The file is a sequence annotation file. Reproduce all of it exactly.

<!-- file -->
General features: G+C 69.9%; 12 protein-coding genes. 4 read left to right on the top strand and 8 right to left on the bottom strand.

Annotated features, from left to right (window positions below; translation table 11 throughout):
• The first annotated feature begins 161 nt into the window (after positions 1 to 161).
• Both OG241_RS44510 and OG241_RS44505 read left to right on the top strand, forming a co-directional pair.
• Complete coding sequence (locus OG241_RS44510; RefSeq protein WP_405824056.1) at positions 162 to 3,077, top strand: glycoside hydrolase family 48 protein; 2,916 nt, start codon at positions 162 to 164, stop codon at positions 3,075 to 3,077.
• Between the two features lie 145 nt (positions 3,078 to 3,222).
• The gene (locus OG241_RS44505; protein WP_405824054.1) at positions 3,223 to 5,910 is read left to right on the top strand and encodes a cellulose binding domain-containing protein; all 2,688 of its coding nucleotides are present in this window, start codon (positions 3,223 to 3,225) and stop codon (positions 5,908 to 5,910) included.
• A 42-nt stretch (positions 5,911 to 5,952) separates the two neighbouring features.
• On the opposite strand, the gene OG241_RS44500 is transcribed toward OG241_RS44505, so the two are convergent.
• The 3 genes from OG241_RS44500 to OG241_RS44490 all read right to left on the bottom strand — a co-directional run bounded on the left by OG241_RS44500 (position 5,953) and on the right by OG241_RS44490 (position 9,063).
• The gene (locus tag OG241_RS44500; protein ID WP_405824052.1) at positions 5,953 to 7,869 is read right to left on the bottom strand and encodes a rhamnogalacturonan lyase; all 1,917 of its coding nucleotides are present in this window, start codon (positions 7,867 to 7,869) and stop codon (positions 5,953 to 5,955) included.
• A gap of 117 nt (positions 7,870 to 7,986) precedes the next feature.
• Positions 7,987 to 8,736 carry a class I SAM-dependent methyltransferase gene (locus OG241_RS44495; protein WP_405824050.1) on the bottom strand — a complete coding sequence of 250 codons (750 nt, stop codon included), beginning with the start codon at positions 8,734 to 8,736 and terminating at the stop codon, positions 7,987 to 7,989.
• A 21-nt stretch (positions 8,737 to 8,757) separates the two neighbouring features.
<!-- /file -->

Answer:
General features: G+C 69.9%; 12 protein-coding genes. 4 read left to right on the top strand and 8 right to left on the bottom strand.

Annotated features, from left to right (window positions below; translation table 11 throughout):
• The first annotated feature begins 161 nt into the window (after positions 1 to 161).
• Both OG241_RS44510 and OG241_RS44505 read left to right on the top strand, forming a co-directional pair.
• Complete coding sequence (locus OG241_RS44510; RefSeq protein WP_405824056.1) at positions 162 to 3,077, top strand: glycoside hydrolase family 48 protein; 2,916 nt, start codon at positions 162 to 164, stop codon at positions 3,075 to 3,077.
• Between the two features lie 145 nt (positions 3,078 to 3,222).
• The gene (locus OG241_RS44505; protein WP_405824054.1) at positions 3,223 to 5,910 is read left to right on the top strand and encodes a cellulose binding domain-containing protein; all 2,688 of its coding nucleotides are present in this window, start codon (positions 3,223 to 3,225) and stop codon (positions 5,908 to 5,910) included.
• A 42-nt stretch (positions 5,911 to 5,952) separates the two neighbouring features.
• On the opposite strand, the gene OG241_RS44500 is transcribed toward OG241_RS44505, so the two are convergent.
• The 3 genes from OG241_RS44500 to OG241_RS44490 all read right to left on the bottom strand — a co-directional run bounded on the left by OG241_RS44500 (position 5,953) and on the right by OG241_RS44490 (position 9,063).
• The gene (locus tag OG241_RS44500; protein ID WP_405824052.1) at positions 5,953 to 7,869 is read right to left on the bottom strand and encodes a rhamnogalacturonan lyase; all 1,917 of its coding nucleotides are present in this window, start codon (positions 7,867 to 7,869) and stop codon (positions 5,953 to 5,955) included.
• A gap of 117 nt (positions 7,870 to 7,986) precedes the next feature.
• Positions 7,987 to 8,736 carry a class I SAM-dependent methyltransferase gene (locus OG241_RS44495; protein WP_405824050.1) on the bottom strand — a complete coding sequence of 250 codons (750 nt, stop codon included), beginning with the start codon at positions 8,734 to 8,736 and terminating at the stop codon, positions 7,987 to 7,989.
• A 21-nt stretch (positions 8,737 to 8,757) separates the two neighbouring features.